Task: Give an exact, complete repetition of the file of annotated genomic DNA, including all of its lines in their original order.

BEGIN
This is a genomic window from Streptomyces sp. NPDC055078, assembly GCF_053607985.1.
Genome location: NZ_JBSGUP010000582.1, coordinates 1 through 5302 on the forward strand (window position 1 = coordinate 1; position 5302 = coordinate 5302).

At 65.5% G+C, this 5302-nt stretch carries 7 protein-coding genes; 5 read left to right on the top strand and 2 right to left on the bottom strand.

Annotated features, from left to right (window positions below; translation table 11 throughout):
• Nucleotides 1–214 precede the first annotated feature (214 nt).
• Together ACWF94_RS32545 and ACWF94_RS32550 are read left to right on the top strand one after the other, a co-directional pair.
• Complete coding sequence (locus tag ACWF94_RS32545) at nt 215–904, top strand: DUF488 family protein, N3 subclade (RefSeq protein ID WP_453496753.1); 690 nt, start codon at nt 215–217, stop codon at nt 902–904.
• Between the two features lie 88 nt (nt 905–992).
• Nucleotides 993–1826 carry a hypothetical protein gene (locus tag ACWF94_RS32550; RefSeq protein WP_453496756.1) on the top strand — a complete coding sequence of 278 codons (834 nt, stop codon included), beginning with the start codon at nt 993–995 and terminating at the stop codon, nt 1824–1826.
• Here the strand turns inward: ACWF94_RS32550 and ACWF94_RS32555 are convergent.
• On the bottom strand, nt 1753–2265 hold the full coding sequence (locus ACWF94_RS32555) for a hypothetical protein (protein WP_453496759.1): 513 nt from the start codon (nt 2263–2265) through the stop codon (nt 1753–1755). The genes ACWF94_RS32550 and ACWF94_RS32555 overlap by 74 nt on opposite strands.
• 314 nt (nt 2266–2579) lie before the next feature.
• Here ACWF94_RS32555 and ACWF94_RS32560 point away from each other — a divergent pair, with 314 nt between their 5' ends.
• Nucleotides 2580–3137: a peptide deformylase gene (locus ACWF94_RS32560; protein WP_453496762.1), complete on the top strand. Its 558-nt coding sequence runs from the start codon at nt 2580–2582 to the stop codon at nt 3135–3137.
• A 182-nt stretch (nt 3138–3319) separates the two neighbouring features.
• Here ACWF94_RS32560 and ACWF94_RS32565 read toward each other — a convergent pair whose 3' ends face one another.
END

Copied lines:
This is a genomic window from Streptomyces sp. NPDC055078, assembly GCF_053607985.1.
Genome location: NZ_JBSGUP010000582.1, coordinates 1 through 5302 on the forward strand (window position 1 = coordinate 1; position 5302 = coordinate 5302).

At 65.5% G+C, this 5302-nt stretch carries 7 protein-coding genes; 5 read left to right on the top strand and 2 right to left on the bottom strand.

Annotated features, from left to right (window positions below; translation table 11 throughout):
• Nucleotides 1–214 precede the first annotated feature (214 nt).
• Together ACWF94_RS32545 and ACWF94_RS32550 are read left to right on the top strand one after the other, a co-directional pair.
• Complete coding sequence (locus tag ACWF94_RS32545) at nt 215–904, top strand: DUF488 family protein, N3 subclade (RefSeq protein ID WP_453496753.1); 690 nt, start codon at nt 215–217, stop codon at nt 902–904.
• Between the two features lie 88 nt (nt 905–992).
• Nucleotides 993–1826 carry a hypothetical protein gene (locus tag ACWF94_RS32550; RefSeq protein WP_453496756.1) on the top strand — a complete coding sequence of 278 codons (834 nt, stop codon included), beginning with the start codon at nt 993–995 and terminating at the stop codon, nt 1824–1826.
• Here the strand turns inward: ACWF94_RS32550 and ACWF94_RS32555 are convergent.
• On the bottom strand, nt 1753–2265 hold the full coding sequence (locus ACWF94_RS32555) for a hypothetical protein (protein WP_453496759.1): 513 nt from the start codon (nt 2263–2265) through the stop codon (nt 1753–1755). The genes ACWF94_RS32550 and ACWF94_RS32555 overlap by 74 nt on opposite strands.
• 314 nt (nt 2266–2579) lie before the next feature.
• Here ACWF94_RS32555 and ACWF94_RS32560 point away from each other — a divergent pair, with 314 nt between their 5' ends.
• Nucleotides 2580–3137: a peptide deformylase gene (locus ACWF94_RS32560; protein WP_453496762.1), complete on the top strand. Its 558-nt coding sequence runs from the start codon at nt 2580–2582 to the stop codon at nt 3135–3137.
• A 182-nt stretch (nt 3138–3319) separates the two neighbouring features.
• Here ACWF94_RS32560 and ACWF94_RS32565 read toward each other — a convergent pair whose 3' ends face one another.